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Hello Dear Readers ~

Happy Friday! Today brings an extra *smiles* as Bev Zizzy, an artist I interviewed for my music journalism internship, released her new album Standing on a Platform of KINDNESS on iTunes. Click HERE to purchase, or follow the link provided in the interview. Click HERE to read the interview “Reclaiming 13 and Supporting Compassion:  Bev Zizzy Slides Societal Issues with Acoustic-Soul” (Punchland). Thank you to Mr. Taron Cochrane for introducing me to Miss Bev, she is the most interesting of individuals! To any of my you DearReaders who are also TalentedArtists – click HERE to view Taron’s twitter and connect for entertainment relations.

13 is a theme of the album that Bev noticed afterwards, and I add my own notice of 13 here. The article has been ready-to-print minus the music till today when the tracks released. It was then that I noticed there were 13 revisions. In a tweet, Bev said:

That is wicked awesome! Can you hear me laughing out loud! I LOVE IT!

The experience is enlightening — hashing out philosophical fundamentals through discussion and music. At one point, one has to let language go and let the brain accept music’s message. Here, we can learn lessons even language cannot capture. Truths we cannot tell but may absorb, and in turn, express.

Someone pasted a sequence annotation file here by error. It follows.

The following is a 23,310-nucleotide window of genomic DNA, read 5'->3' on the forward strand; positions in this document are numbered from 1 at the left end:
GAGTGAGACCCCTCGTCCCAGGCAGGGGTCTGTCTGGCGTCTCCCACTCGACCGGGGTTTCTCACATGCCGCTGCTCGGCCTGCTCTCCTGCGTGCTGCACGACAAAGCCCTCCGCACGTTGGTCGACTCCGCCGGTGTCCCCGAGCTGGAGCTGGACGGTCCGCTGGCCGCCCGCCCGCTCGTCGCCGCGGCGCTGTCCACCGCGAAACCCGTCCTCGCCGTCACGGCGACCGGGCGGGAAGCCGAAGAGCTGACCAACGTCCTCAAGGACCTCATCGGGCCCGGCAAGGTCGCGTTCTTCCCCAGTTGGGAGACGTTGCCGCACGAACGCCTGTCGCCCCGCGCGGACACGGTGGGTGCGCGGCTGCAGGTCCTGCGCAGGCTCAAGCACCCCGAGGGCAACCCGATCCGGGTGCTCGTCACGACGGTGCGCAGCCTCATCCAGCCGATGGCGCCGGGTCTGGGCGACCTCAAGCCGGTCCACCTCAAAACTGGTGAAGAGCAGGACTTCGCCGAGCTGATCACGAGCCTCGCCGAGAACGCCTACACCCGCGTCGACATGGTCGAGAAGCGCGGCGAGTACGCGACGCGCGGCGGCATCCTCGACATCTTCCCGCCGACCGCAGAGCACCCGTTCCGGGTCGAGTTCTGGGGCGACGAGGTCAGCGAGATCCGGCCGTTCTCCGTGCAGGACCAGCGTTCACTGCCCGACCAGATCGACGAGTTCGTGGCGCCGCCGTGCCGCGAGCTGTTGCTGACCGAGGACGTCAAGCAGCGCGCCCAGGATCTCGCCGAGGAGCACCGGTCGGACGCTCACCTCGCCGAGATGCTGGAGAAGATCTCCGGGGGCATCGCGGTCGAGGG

More Truths can be found through culture and more culture. However one was raised is one’s culture, but let’s get more. The act does not have to diminish the original, but can be used to better understand internal motivation, which presents awareness. Yesterday, Dr. Bob helped me to better understand and face ugly historical happenings. We must be brave and bold, courageously confronting truth.

#RisingArtists #Dionysian #MusicMoveMe

Shout to sources:  iTunes, Punchland, Twitter

Peer-Review: When are Comments “too much”?

Writer Workshop / Peer-Review

I love a good hangloose (a mental hangout for ideas). When writing, a workshop fits the needs better than just exchanging ideas. Critiquing comes into play, however, that may come with negatives. The following are a few tips I cling to when considering the work of others.

1.  Find errors and offer suggestions.

A writer writes often, which means much time is dealt with creation and personal editing. However, writers develop almost x-ray lenses as they’ve lived in their topic for sometime. While editing, the writer may cut information required for a reader to understand, but… since the writer wrote the material, they may not realize their stepping stones vanished. Reader’s can see the slip. I know this to be true as I just cut forty-three percent of my paper and lost much. It happens, and it is horrible. However, critiquing can fix misconnections. “Silly-slips” are found this way, little things like typing “in” instead of “it/is” or “there” instead of “their”…you know. When I suggest a different word or sentence structure adjustment, I end the comment with a question mark as this shows the author I am not certain only curious. This allows the author to make the ultimate decision without feeling forced. It’s a small thing – a “?” instead of a “.”

2.  Stick to your guns – grammar, structure, sense.